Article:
Sharpen the Shears – It’s Pruning Time!
Cutting back plants sets stage for healthy spring growth
Even as leaves begin to fall and the temperature follows, the window opens for homeowners in southeastern Wisconsin to prepare their landscapes for a burst of new growth next year.
Fall is prime time to prune back plants and trees. Smart pruning on plantings set the stage for spring rejuvenation, said Todd Ruedt, owner of Grounds Maintenance Services, Brookfield. While pruning should normally wait until after the first frost, conditions this year allow homeowners to start sharpening their shears early.
"A lot of plants have already set their buds for next year because of the drought conditions we've had." Ruedt said. "This means they're ready to be pruned back." Pruning should be done carefully no matter the plant, but different guidelines apply for deciduous and evergreen species.
Deciduous plants – those with leaves – can usually be cut back by 50 to 75 percent, Ruedt said. The key is to prune above new buds that will turn into leaves or flowers in spring.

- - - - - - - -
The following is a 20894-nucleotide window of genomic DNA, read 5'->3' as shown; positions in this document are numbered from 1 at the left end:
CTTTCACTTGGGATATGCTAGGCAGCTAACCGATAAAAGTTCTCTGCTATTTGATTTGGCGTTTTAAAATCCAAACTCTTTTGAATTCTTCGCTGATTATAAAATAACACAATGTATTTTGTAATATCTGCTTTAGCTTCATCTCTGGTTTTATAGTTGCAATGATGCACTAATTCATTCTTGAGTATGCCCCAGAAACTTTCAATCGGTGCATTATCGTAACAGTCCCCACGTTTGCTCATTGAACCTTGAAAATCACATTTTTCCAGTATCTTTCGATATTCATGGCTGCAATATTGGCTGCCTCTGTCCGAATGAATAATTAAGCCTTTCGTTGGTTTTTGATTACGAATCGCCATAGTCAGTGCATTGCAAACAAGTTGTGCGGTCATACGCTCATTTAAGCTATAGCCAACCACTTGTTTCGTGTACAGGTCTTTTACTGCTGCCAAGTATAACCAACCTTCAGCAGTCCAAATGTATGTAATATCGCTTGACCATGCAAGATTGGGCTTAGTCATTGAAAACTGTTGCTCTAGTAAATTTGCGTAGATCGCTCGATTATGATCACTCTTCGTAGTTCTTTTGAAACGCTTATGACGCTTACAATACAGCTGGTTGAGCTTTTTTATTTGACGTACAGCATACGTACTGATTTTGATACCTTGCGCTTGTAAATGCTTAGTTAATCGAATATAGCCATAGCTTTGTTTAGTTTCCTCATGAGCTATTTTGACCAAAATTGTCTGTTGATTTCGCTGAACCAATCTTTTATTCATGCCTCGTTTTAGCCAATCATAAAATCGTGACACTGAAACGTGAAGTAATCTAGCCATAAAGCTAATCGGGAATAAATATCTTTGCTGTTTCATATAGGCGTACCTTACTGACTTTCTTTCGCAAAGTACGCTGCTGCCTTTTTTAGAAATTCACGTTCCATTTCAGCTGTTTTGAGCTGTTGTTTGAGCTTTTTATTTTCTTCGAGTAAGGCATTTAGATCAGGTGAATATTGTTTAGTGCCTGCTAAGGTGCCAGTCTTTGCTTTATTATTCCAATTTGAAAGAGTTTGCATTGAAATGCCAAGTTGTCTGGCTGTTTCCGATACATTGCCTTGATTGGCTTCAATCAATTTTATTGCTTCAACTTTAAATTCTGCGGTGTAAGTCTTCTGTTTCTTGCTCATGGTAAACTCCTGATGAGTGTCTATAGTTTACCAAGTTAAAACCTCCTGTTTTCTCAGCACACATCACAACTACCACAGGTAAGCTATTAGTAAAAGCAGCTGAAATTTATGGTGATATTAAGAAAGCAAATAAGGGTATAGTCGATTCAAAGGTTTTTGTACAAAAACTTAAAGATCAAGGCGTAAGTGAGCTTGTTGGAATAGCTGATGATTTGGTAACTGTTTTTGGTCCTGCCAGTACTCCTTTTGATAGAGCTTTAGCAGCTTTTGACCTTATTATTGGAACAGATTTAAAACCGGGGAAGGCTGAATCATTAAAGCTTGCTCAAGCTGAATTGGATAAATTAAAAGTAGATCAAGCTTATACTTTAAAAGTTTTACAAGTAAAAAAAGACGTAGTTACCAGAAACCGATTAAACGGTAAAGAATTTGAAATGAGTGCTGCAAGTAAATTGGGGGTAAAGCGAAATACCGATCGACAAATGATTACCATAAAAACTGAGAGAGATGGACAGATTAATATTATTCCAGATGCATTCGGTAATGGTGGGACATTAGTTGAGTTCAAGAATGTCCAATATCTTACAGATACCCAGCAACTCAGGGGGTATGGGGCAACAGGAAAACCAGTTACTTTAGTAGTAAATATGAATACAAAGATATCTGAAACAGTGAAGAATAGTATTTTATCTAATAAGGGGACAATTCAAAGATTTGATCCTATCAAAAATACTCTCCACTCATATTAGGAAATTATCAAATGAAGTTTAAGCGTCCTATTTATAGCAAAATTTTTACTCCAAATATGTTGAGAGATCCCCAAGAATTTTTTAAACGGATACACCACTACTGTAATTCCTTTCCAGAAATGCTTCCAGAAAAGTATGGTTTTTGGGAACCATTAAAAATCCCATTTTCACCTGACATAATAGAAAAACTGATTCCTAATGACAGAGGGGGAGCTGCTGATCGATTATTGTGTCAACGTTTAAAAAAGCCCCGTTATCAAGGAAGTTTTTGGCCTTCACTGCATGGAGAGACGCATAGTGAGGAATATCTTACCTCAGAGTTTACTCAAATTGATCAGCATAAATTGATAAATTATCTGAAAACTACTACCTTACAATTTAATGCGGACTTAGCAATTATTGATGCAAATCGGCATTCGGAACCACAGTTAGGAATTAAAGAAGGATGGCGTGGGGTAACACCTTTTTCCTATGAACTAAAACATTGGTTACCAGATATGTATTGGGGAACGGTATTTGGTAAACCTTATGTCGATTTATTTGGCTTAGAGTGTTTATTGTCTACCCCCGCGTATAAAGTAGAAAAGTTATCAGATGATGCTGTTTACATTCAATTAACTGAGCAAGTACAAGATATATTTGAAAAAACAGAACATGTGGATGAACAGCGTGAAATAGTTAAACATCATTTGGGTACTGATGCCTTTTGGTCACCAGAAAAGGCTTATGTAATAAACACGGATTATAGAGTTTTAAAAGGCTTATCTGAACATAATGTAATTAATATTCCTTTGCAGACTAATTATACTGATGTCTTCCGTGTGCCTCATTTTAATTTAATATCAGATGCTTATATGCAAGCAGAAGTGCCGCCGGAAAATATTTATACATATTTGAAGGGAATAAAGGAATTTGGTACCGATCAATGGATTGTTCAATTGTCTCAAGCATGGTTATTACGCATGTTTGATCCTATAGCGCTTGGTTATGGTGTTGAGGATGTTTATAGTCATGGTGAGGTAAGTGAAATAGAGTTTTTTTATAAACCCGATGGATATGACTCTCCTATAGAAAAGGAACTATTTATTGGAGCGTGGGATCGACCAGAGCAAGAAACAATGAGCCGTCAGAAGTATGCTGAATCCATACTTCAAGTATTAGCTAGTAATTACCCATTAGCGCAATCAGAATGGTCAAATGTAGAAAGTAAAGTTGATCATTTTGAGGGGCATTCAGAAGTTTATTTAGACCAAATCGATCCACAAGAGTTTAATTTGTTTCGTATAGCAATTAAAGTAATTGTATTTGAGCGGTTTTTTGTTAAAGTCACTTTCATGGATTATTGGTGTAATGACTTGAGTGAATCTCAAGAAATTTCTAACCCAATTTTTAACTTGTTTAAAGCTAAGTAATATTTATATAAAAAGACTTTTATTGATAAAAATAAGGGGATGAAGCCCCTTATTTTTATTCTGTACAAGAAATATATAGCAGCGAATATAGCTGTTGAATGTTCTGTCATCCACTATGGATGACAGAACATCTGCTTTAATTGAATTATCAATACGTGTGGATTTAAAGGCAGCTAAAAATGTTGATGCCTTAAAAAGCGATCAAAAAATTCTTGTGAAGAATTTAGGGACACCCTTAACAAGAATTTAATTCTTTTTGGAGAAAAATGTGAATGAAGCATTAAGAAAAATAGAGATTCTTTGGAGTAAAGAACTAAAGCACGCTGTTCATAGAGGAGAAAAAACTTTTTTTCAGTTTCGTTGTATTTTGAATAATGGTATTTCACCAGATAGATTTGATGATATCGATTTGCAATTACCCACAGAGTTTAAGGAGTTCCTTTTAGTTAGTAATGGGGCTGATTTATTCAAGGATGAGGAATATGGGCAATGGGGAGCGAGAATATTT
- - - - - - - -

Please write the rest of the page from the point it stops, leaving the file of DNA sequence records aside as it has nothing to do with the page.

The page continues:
"If that 3-foot shrub by the front door is now 6 feet, this is the time to cut it back," he said. "Take your time doing so, and be sure to leave some type of bud or branch material to open next year."
Evergreens grow year-round, so require different pruning strategy. Less is more. Some greenery should be retained, Ruedt said. Branches cut back to the trunk will not regrow. Pruning finished by October's end allows enough time for the plant to heal before winter, he added.
If unsure how much to cut back a specific plant, homeowners should do some research or consult a professional, Ruedt said. The term "too much of a good thing" can apply to pruning.
Tree pruning should wait until after Oct. 15 to allow dormancy to set in, Ruedt said. Winter is actually the best time to prune deciduous plants if they are accessible, he noted.
Homeowners should be sure their tools are clean and sharp to avoid ragged cutting edges. In addition, pruning sprays - sometimes called "pruning paint" – are best left in the garage. These sprays fill tree pores with chemicals and retard healing, Ruedt said.
"Fall pruning helps plants conserve their energy and prepare for winter," he said. "Done properly, homeowners will witness a rebirth of new growth in the spring. Nature rarely lets us down."
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